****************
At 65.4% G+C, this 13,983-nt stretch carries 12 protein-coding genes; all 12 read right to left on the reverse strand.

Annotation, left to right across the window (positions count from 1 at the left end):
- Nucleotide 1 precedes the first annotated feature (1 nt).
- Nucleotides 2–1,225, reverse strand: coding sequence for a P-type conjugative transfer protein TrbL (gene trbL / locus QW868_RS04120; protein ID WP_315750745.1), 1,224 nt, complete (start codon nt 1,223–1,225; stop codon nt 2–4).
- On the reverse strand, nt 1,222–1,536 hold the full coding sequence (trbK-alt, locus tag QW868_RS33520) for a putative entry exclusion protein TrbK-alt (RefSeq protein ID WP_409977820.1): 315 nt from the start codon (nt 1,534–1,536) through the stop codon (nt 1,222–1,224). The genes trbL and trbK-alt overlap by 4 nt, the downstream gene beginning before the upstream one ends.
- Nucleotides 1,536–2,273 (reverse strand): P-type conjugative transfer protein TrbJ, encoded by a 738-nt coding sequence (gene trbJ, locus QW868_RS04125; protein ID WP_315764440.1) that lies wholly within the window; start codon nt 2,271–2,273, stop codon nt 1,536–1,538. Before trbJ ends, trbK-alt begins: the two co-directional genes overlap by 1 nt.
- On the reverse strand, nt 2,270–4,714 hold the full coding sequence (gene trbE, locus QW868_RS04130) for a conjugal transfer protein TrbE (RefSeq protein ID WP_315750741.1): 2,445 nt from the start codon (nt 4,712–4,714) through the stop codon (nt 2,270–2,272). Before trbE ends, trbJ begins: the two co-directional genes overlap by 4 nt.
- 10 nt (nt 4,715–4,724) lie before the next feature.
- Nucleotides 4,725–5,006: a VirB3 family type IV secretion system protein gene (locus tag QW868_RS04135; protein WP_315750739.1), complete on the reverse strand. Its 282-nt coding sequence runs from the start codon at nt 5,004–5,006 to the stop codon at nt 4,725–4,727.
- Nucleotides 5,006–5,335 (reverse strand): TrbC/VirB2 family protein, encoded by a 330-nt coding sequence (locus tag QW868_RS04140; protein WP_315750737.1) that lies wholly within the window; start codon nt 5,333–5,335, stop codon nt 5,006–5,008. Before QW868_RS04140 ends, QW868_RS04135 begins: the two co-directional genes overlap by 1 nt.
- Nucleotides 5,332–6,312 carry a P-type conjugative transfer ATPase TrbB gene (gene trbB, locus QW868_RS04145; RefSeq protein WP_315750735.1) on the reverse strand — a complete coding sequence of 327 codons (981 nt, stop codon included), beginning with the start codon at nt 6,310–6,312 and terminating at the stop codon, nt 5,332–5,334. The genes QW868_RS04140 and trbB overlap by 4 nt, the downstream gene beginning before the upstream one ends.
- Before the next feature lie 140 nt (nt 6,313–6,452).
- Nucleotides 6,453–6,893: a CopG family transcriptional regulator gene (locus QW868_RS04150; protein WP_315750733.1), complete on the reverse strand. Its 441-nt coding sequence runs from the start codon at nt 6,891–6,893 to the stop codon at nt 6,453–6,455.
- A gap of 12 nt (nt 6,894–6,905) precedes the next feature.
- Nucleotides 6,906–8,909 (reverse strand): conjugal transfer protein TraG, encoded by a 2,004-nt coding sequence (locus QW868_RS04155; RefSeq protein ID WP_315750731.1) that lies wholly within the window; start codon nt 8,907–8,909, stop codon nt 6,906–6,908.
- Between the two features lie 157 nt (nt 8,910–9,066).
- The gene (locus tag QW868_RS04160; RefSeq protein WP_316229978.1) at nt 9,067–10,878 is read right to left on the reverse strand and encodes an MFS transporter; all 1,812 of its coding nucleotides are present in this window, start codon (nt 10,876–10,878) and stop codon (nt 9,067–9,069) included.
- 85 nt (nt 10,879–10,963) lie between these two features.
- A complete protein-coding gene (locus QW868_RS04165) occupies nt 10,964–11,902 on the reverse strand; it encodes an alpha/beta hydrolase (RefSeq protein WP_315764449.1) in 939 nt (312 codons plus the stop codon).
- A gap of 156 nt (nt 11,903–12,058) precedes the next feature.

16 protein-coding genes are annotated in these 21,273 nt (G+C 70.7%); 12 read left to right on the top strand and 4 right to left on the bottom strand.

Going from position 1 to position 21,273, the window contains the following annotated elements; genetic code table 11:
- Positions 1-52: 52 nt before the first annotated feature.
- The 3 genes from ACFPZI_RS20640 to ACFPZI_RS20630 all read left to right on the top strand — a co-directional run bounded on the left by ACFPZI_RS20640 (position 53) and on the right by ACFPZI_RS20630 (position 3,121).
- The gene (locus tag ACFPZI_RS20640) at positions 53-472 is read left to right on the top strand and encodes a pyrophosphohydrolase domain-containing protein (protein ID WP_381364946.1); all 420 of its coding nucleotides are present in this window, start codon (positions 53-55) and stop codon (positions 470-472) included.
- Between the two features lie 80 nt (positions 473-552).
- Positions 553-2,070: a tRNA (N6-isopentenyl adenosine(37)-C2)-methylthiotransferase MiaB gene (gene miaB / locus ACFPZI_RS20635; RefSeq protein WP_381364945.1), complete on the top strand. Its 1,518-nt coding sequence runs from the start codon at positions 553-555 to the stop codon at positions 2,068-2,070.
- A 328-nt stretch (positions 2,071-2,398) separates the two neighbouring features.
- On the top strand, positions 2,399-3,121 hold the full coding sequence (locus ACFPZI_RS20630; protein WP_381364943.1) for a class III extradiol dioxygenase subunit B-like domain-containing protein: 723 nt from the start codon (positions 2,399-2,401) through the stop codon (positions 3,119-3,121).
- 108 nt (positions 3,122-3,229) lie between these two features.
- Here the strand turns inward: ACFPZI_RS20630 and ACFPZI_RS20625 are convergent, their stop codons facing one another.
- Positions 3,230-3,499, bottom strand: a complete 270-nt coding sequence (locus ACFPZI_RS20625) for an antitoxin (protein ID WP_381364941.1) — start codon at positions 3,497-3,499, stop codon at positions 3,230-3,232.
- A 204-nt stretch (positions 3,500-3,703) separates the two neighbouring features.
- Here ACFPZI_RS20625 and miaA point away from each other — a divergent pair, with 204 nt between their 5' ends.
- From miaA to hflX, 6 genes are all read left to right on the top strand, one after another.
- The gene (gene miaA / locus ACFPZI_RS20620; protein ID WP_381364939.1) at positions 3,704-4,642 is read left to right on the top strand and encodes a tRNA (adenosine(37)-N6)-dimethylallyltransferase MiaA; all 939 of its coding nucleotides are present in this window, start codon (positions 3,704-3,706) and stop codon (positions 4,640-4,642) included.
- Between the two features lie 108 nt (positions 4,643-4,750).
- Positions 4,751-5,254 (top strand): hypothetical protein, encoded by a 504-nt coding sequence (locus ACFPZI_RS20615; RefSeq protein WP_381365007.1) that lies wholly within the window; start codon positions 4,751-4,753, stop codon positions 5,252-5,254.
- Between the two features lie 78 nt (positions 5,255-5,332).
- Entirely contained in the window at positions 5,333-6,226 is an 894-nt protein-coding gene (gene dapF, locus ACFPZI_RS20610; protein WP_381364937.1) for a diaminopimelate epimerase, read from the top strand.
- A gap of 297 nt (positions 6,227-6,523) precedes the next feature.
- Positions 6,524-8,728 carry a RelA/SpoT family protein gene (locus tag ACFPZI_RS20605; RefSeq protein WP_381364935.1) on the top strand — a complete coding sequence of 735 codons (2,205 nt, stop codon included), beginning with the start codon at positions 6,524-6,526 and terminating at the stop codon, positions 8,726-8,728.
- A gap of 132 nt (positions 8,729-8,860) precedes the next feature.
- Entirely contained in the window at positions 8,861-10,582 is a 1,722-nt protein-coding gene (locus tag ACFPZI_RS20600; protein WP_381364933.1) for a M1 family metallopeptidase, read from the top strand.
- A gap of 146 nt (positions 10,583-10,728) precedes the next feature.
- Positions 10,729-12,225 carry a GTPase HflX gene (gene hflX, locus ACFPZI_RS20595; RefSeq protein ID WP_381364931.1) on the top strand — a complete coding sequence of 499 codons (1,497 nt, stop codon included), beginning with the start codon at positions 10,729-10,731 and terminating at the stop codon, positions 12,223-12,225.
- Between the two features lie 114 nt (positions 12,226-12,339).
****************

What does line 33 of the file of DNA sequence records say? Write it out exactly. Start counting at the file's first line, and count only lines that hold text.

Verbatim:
- A 204-nt stretch (positions 3,500-3,703) separates the two neighbouring features.